One of the things we'll be examining periodically is the Seahawks' use of offensive personnel groups. This is something I've referenced more this season because I've been tracking it more closely. By personnel group, we're talking about the combination of running backs, receivers and tight ends used on a given play. This is the first thing I look for on every play. It's one of the first things coaches look for on every play. The number always adds up to five.
Personnel groups are hugely important because they dictate what type of defensive personnel the other team will employ. For example, the Seahawks used three- and four-receiver groups against Green Bay because they felt good about exploiting the Packers' nickel and dime cornerbacks. Those cornerbacks would not be on the field if Seattle stuck with its "regular" personnel, which consists of two backs, two receivers and a tight end. After a shaky start, Seattle did wind up exploiting the Packers' nickel defense. It was a key to winning the game.
You might hear the announcer note that one team is in a three-wide offense, but really there are only two true wide receivers on the field. A tight end or running back might be lined up where the third receiver generally lines up. Seattle does this quite a bit. Referring to personnel groups avoids any confusion. This is useful because the defense is more concerned with who is on the field than where that player lines up. Defenses care very much whether it's Mack Strong or Deion Branch lined up wide right, for example. Teams cheat when they see Seattle line up a running back wide.
For starters, I'll make available an Excel file breaking down Shaun Alexander's rushing attempts by personnel group. The file also shows his production as an intended receiver, but the focus is on his rushing attempts. We see right away that he's averaging 3.4 yards per carry with regular personnel. That number should improve down the stretch.
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This is one thing I like about the blog: If you are here, we assume you've got a hunger for a level of information that goes beyond the traditional coverage. I chart this stuff because it gives me a better idea what the team is trying to accomplish, and who the team wants to get on the field, and what Seattle thinks about its opponent.
My method is pretty simple: I chart the personnel groups during the game. Afterward, I double-check the information off the video. Widely accepted personnel groups can be found here. Seattle calls these groups by the same names you'll find through the link, with a couple of exceptions. They call the five-receiver group "Badger" (not a group they use), and they do not refer to "Patriot" (although I initially thought they used this against Detroit).
Generally I'll find one or two plays that were in question, usually when Seattle goes to a personnel group it doesn't use very often. There was some confusion for me Sunday night when Will Heller replaced Mack Strong at fullback. Before the game, Heller was a tight end. During the game, he became a fullback. This became an issue when Alexander scored his touchdown. Generally Seattle goes into what football people call "Y" personnel (2RB, 3TE) down in the goal line. This consists of two backs, no receivers and three tight ends. This is what the Hawks did on this play, but Alexander was basically alone in the backfield. Heller lined up near the tight end, making it look, to an amatuer such as me, like there were four tight ends in the game. Heller was actually a fullback on the play. I called it "Y-37" in my notes to remind me that Alexander was alone in the backfield (I would call it "Y-I" if they were in I-formation, but the teams have their own lingo that goes beyond me).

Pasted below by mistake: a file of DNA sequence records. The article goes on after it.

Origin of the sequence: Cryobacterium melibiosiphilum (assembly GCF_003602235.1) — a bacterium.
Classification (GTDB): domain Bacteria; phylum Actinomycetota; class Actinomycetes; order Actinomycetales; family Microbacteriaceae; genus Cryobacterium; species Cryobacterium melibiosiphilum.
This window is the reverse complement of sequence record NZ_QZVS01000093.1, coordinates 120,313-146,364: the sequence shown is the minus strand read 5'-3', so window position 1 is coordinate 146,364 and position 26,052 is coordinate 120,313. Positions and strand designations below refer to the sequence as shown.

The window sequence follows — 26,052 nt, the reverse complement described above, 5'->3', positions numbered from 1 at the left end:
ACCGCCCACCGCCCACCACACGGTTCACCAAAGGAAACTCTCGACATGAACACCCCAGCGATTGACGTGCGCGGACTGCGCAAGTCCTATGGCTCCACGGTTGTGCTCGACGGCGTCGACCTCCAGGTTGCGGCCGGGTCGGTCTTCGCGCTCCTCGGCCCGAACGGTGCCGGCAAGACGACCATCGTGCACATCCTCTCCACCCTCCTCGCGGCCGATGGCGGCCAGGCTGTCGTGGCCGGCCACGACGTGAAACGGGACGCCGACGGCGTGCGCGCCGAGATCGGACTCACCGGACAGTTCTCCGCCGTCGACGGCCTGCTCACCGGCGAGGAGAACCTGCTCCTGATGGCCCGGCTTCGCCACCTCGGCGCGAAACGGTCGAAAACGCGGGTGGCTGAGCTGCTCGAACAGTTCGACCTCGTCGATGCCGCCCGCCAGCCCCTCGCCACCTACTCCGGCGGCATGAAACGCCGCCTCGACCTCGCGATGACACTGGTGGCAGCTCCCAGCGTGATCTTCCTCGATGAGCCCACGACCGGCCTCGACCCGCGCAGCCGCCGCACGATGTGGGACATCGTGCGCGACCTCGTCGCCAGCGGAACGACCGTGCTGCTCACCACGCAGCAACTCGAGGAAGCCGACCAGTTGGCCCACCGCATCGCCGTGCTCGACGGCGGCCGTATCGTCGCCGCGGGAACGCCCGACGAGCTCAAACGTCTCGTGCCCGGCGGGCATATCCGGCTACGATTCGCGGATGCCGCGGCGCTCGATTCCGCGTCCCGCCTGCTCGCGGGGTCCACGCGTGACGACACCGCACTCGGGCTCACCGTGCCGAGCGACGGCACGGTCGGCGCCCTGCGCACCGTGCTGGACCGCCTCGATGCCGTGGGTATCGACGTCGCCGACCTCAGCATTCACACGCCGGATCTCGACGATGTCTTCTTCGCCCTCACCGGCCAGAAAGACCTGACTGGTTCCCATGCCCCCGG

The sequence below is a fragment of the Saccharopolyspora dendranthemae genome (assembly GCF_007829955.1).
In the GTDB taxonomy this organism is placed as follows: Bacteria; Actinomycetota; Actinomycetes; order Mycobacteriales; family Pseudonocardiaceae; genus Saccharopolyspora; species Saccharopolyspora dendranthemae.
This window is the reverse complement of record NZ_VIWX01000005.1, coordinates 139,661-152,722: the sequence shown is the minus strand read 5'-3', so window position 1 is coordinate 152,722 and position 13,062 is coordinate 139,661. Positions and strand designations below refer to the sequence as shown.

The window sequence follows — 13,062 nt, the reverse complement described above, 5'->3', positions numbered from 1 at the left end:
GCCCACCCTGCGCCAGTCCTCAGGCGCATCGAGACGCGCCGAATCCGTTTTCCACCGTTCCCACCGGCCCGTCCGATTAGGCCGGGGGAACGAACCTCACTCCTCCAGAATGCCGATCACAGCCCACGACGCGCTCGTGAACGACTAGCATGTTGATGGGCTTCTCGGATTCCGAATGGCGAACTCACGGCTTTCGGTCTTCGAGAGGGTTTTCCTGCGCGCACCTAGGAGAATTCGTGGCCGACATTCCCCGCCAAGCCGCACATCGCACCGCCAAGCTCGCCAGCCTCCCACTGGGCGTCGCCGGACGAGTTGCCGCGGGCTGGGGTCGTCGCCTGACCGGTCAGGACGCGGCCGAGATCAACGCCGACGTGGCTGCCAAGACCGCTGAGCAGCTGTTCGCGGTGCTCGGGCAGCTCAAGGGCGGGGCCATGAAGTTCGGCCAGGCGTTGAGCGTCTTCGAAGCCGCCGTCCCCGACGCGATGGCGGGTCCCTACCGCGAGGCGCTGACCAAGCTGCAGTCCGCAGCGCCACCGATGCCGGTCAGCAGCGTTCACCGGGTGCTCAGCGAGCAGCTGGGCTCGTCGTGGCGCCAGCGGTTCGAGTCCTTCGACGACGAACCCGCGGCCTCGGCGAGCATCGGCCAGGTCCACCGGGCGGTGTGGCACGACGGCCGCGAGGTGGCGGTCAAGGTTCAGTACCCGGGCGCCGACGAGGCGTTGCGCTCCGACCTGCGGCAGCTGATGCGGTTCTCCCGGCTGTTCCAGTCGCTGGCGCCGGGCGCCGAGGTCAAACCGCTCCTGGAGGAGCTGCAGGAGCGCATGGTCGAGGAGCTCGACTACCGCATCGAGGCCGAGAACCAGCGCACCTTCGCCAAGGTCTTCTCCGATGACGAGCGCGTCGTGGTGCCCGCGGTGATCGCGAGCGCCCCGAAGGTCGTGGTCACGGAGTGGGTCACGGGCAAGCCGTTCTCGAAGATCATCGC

Here is the breakdown for every offensive play (not counting kneel-downs, spikes of the ball, etc) Seattle has run so far this season (the Excel file and Web link explain how each of these groups is defined ... Eagle is 4WR, etc.):
"E" and "Zebra" are three-wide groups. You can see, then, that Seattle has been in three-wide nearly half the time, compared to a third of the time for its regular personnel. Nate Burleson runs with the "Zebra" group featuring Jerramy Stevens. D.J. Hackett runs with the "E" group featuring no tight end, etc.
Teams chart in much greater detail. The information here is very basic, even if it seems a little complex in the beginning. With a little effort, you'll get to a point where you immediately recognize the personnel group before the snap. I did this by printing out the personnel-group card found at the link I provided above. I kept the card handy during games for the first few weeks. You'll start to recognize the personnel before the snap and then you'll know who is on the field even if that person is not visible on your TV screen.
After a while, you might have a better idea what the team is going to do on a play. You'll recognize Eagle personnel, assume the defense is in dime and wonder if this is when Matt Hasselbeck will check to a running play so they can pound it against a defense designed to stop the pass. It becomes fun to see how Mike Holmgren shows a bunch of personnel groups early in a game, just to see how the defense reacts. He then might stick with a hot personnel group for stretches later in the game. If Antrel Rolle leaves the game Sunday with an injury and Seattle shows a lot of its two-tight offense, this might come as a surprise. I would ask about it after the game.
Holmgren went to the "E" group (2RB, 3WR) for stretches in the second half of the Green Bay game. Hackett made plays in this group. When Strong went down Sunday night, we saw quite a bit more "Zebra" (1RB,3WR,1TE) with Alexander alone in the backfield (Zebra-37 in my notes).